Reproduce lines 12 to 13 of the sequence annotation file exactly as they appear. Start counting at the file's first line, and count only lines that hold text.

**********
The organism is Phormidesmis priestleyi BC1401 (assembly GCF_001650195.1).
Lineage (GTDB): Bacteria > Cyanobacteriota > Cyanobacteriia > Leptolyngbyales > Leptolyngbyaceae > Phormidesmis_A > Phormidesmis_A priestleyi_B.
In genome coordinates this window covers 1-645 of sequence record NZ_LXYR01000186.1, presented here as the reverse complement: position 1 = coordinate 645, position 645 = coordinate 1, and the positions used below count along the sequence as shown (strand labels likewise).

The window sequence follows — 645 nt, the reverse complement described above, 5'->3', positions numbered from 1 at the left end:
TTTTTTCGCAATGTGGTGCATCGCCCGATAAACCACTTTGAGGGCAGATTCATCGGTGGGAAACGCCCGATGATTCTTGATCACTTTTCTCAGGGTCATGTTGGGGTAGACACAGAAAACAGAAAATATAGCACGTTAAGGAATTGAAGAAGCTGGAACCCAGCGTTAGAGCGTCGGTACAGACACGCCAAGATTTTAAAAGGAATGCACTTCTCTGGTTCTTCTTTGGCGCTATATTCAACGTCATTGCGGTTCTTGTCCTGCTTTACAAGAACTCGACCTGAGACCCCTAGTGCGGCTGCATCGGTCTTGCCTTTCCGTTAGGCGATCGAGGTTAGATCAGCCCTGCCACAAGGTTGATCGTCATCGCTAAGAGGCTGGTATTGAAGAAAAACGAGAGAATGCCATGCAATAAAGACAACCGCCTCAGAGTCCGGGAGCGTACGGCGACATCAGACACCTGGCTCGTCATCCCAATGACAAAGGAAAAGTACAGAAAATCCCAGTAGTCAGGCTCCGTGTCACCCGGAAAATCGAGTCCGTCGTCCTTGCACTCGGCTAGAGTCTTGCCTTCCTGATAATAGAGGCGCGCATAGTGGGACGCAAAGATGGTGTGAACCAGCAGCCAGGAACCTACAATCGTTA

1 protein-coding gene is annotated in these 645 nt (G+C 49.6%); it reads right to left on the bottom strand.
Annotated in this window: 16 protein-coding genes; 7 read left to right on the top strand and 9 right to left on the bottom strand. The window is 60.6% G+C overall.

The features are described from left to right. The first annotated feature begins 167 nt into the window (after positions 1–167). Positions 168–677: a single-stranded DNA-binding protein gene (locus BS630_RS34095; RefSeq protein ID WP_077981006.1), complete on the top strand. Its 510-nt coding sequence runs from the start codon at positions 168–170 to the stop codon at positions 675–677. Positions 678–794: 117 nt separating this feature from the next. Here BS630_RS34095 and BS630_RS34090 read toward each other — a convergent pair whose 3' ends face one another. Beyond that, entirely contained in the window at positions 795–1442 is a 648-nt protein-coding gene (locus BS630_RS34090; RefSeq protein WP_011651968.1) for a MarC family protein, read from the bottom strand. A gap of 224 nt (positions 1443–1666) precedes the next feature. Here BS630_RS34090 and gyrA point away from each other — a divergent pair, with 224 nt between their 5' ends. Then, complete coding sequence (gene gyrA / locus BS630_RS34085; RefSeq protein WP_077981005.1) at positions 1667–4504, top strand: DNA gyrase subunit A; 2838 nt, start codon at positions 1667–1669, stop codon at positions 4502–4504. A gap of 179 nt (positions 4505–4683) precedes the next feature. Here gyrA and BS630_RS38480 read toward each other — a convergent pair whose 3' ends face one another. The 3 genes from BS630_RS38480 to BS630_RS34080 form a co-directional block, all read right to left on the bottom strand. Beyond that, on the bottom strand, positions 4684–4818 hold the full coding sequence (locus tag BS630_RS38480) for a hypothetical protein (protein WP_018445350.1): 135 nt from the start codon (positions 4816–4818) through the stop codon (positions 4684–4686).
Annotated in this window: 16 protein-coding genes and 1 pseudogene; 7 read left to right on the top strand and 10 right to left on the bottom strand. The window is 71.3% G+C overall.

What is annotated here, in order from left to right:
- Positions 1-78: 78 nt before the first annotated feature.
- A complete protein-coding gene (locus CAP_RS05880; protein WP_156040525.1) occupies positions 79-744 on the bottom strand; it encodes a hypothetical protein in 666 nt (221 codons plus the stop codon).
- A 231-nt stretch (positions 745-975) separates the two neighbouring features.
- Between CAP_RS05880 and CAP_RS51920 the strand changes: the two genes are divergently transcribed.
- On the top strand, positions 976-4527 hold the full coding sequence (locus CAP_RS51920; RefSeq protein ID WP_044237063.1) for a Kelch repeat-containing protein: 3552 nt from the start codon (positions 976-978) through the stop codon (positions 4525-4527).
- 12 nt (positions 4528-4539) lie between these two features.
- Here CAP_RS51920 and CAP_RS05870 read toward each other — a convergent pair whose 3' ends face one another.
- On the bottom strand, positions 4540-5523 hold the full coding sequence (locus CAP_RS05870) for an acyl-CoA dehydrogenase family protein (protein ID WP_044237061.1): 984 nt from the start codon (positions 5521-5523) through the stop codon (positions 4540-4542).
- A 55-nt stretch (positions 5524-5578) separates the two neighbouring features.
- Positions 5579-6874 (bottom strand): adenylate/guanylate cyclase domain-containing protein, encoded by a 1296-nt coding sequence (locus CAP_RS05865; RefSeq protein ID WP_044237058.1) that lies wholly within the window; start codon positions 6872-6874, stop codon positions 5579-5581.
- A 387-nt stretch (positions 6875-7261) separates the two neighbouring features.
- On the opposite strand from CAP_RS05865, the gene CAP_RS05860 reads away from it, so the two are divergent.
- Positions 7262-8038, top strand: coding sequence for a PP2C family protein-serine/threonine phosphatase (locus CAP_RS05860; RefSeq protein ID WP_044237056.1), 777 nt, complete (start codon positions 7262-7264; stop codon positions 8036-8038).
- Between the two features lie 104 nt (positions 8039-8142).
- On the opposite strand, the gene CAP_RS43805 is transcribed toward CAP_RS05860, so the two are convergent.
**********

- A complete protein-coding gene (locus CAP_RS05880; protein WP_156040525.1) occupies positions 79-744 on the bottom strand; it encodes a hypothetical protein in 666 nt (221 codons plus the stop codon).
- A 231-nt stretch (positions 745-975) separates the two neighbouring features.